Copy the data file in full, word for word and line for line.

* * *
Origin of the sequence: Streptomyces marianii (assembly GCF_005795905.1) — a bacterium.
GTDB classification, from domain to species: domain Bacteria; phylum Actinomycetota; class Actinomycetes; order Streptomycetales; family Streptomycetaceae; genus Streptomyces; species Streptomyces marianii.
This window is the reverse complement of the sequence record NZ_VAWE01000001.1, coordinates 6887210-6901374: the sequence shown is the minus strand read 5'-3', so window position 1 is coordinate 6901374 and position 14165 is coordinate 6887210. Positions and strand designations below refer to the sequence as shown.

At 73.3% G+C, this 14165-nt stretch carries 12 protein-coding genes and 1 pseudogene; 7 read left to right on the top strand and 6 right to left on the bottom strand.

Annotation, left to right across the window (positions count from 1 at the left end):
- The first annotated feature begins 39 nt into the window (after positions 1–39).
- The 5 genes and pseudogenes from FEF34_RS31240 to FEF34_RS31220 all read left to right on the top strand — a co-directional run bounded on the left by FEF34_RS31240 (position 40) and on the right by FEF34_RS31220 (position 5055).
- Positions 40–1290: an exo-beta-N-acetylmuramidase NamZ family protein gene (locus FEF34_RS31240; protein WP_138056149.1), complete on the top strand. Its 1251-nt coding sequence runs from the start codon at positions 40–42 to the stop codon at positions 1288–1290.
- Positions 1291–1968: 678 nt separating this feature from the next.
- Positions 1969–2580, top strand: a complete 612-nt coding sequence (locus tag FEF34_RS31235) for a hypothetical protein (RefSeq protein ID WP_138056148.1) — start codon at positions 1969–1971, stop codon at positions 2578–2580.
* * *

Origin of the sequence: Streptomyces marianii (assembly GCF_005795905.1) — a bacterium.
GTDB classification, from domain to species: domain Bacteria; phylum Actinomycetota; class Actinomycetes; order Streptomycetales; family Streptomycetaceae; genus Streptomyces; species Streptomyces marianii.
This window is the reverse complement of the sequence record NZ_VAWE01000001.1, coordinates 6887210-6901374: the sequence shown is the minus strand read 5'-3', so window position 1 is coordinate 6901374 and position 14165 is coordinate 6887210. Positions and strand designations below refer to the sequence as shown.

At 73.3% G+C, this 14165-nt stretch carries 12 protein-coding genes and 1 pseudogene; 7 read left to right on the top strand and 6 right to left on the bottom strand.

Annotation, left to right across the window (positions count from 1 at the left end):
- The first annotated feature begins 39 nt into the window (after positions 1–39).
- The 5 genes and pseudogenes from FEF34_RS31240 to FEF34_RS31220 all read left to right on the top strand — a co-directional run bounded on the left by FEF34_RS31240 (position 40) and on the right by FEF34_RS31220 (position 5055).
- Positions 40–1290: an exo-beta-N-acetylmuramidase NamZ family protein gene (locus FEF34_RS31240; protein WP_138056149.1), complete on the top strand. Its 1251-nt coding sequence runs from the start codon at positions 40–42 to the stop codon at positions 1288–1290.
- Positions 1291–1968: 678 nt separating this feature from the next.
- Positions 1969–2580, top strand: a complete 612-nt coding sequence (locus tag FEF34_RS31235) for a hypothetical protein (RefSeq protein ID WP_138056148.1) — start codon at positions 1969–1971, stop codon at positions 2578–2580.